At Labour's annual conference, leader Andrew Little underlines his party's continued commitment to the politics and policies of neoliberalism. Were you expecting something new?

WHEN JEREMY CORBYN WAS elected leader of  UK Labour in September, Andrew Little was careful not to endorse the policies of the left wing politician who has revived the political fortunes of his party.

The best that Little could offer was that he supported Corbyn's more 'refreshing style of politics'. He described that politics as being 'more open and more honest'. Yet, less than two months later, Little commanded that Labour's annual conference be closed to the media. Obviously Little's era of 'more open and more honest' politics has been postponed. Probably indefinitely, if his Machiavellian career as a corporate-friendly union leader is any indication.

But we have learnt enough from Labour's annual conference over the weekend to know that, under Little's leadership, there's going to be no 'revolution' (I use the term loosely) but rather a digging in around conservative business-friendly economic policies while, at the same time, jettisoning the party's identification with identity politics.

The new politics represented by the likes of Jeremy Corbyn in Britain and Bernie Sanders in the United States has left Little and his Labour Party untouched. When people, more than ever, want a real alternative and real change, Little still has nothing to offer but some empty catch phrases.

It's all about 'jobs, jobs, jobs' he declared at the conference. I thought I was listening to Jim Hacker from Yes, Minister. When isn't it about jobs? I would have taken more interest if Little had talked abut re-empowering the state and re-nationalising privatised areas of the economy - as Corbyn has done - but he didn't.

Of course the people who were seen running away from Labour's election wreckage last year, have returned to pontificate again on how simply wonderful Labour is going to be this time around. It'll be different from last time. And the time before that. And the time before that.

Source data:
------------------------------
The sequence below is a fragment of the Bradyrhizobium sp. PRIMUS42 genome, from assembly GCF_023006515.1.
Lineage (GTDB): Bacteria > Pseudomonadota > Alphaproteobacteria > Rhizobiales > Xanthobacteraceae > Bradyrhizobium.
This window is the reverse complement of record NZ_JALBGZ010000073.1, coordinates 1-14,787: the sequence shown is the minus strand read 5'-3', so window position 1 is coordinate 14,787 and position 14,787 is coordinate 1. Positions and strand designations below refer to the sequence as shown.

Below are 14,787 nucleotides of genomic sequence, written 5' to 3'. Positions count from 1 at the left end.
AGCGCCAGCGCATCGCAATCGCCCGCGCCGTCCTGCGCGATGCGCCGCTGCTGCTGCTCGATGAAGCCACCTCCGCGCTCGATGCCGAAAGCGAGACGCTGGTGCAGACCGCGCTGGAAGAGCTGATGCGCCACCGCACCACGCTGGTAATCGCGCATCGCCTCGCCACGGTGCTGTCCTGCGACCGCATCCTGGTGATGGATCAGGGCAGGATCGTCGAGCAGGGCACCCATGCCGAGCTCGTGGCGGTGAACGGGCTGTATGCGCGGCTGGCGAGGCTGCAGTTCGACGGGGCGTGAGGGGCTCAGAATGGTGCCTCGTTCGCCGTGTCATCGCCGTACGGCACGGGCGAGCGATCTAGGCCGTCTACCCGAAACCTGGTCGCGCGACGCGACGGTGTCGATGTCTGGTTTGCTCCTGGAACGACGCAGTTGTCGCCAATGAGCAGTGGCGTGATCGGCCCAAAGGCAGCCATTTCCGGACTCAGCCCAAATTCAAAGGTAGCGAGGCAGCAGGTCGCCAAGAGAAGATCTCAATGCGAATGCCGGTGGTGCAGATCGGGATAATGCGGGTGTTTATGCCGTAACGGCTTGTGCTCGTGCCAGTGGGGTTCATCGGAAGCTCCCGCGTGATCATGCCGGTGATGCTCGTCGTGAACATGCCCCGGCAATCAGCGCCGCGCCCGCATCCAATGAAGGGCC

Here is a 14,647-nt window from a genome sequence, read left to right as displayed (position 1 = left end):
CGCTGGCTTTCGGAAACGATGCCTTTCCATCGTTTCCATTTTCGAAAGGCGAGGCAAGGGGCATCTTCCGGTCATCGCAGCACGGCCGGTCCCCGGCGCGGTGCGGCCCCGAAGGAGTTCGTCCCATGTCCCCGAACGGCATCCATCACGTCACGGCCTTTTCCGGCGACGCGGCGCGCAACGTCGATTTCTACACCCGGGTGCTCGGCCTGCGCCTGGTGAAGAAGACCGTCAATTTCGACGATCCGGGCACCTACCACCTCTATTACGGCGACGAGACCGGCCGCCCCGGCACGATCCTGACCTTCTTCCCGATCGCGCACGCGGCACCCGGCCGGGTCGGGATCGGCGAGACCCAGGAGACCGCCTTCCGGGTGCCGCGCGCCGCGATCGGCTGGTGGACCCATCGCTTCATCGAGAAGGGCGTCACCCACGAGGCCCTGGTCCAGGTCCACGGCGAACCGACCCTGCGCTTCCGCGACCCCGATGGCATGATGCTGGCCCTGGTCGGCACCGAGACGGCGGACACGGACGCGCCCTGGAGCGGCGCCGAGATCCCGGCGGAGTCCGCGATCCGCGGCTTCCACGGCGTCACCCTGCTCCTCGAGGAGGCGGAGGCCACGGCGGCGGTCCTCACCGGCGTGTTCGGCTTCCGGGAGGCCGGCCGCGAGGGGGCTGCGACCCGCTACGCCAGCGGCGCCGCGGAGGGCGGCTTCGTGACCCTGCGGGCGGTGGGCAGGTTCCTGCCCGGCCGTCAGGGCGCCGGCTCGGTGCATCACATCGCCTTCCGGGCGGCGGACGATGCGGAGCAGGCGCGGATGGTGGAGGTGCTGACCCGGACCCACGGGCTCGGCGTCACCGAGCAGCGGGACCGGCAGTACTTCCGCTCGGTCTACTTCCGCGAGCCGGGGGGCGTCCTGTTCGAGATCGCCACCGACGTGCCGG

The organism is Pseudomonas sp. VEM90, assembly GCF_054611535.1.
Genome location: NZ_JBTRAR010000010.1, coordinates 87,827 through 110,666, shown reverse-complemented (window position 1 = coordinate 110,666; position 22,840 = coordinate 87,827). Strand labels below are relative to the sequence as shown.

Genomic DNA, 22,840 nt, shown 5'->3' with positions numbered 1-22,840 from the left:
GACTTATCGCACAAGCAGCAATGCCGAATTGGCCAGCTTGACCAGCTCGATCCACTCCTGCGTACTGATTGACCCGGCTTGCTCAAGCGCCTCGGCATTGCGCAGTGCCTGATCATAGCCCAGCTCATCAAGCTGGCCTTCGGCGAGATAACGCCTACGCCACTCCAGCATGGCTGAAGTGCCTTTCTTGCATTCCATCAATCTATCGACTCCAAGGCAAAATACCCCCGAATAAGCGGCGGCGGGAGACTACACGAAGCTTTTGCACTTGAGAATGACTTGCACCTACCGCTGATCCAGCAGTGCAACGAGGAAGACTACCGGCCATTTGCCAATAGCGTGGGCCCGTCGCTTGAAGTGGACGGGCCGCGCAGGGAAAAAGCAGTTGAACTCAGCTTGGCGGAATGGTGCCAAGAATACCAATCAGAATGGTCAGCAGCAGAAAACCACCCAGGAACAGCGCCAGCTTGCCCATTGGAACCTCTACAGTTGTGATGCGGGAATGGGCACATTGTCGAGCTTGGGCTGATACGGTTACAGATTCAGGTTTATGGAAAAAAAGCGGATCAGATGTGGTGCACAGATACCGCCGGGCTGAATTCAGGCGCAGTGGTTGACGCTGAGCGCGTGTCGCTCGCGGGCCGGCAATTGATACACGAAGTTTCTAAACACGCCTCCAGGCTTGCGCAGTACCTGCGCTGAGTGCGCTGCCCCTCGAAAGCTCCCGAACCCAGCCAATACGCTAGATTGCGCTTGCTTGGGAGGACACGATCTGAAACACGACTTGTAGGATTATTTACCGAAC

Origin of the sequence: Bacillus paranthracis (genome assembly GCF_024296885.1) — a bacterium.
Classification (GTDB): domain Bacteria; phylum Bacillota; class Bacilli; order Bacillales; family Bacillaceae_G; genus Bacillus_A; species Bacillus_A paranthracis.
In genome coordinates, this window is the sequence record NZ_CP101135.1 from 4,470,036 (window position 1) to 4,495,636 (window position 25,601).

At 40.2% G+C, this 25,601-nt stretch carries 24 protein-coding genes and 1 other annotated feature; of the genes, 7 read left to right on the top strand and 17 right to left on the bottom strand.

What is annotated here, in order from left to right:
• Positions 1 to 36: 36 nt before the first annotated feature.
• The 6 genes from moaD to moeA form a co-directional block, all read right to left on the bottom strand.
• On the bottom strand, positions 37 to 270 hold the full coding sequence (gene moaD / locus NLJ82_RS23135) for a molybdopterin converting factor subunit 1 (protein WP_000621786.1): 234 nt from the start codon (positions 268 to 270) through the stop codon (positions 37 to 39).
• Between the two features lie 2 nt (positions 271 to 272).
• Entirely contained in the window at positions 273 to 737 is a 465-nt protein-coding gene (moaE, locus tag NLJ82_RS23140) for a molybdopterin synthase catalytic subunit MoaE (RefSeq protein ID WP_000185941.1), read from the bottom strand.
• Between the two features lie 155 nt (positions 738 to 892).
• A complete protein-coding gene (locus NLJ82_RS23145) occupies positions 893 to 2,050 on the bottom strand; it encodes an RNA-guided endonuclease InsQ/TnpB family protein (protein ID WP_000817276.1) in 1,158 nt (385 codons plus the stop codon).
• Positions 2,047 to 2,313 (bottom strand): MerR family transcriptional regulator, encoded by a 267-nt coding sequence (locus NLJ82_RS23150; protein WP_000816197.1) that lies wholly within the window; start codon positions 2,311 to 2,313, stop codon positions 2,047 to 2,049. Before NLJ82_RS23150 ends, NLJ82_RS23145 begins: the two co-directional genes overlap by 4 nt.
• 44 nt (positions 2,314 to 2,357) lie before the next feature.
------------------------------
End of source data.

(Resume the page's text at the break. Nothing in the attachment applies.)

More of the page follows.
Here's our old mate Martyn Bradbury getting carried away again, just like he did in 2014 when he was convinced Labour was going to win.

'Andrew Little’s blunt, no frills home-brand meat and 3 veg speech is one of the smartest and most clever I’ve heard.' declared the editor of The Daily Blog. How easy and convenient it is for Bradbury to ignore that Labour is still committed to the very same neoliberal economic polices he criticises most every day.

But, wait, there's more. Bradbury goes on to say that "That’s not to say this version of Labour will be any great left wing revolution." Can you guess what's coming next? Ladies and gentlemen, you hated it in 2011 and 2014 so its back again for another tired and farcical workout in 2017. It's the old 'lesser evil' argument or as Bradbury blusters, Labour "are a damned sight better than National."

The obvious problem for Bradbury and others like him  is that no-one swallowed this argument in 2014 and they're not going to in 2017 either.

But Bradbury is the same guy who has blamed the working class for Labour's dismal election defeat in 2014, so we can't expect anything approaching an honest and principled assessment from him.

I doubt very much that the million or so people who don't bother to vote will want to sit down with Andrew Little and sup on the thin gruel he is serving up as a so-called political alternative.

They sang 'The Red Flag' at the end of UK Labour's annual conference in September. The politics of the New Zealand Labour Party are such that 'The Red Flag' is viewed as an embarrassment. Remember this is the party whose previous leader, David Cunliffe, wanted everyone to know that 'socialism is not a word I use."

 In the arid and conservative political environment that is Andrew Little's Labour Party, they were getting excited about Jacinda Arden's revolutionary idea of putting Labour propaganda in Xmas crackers in order to recruit new members. We're winning with Labour!


  1. Another good analysis of Labour. Nice counter to Chris Trotter's piece on The Daily Blog.

    Here's a take from Redline:



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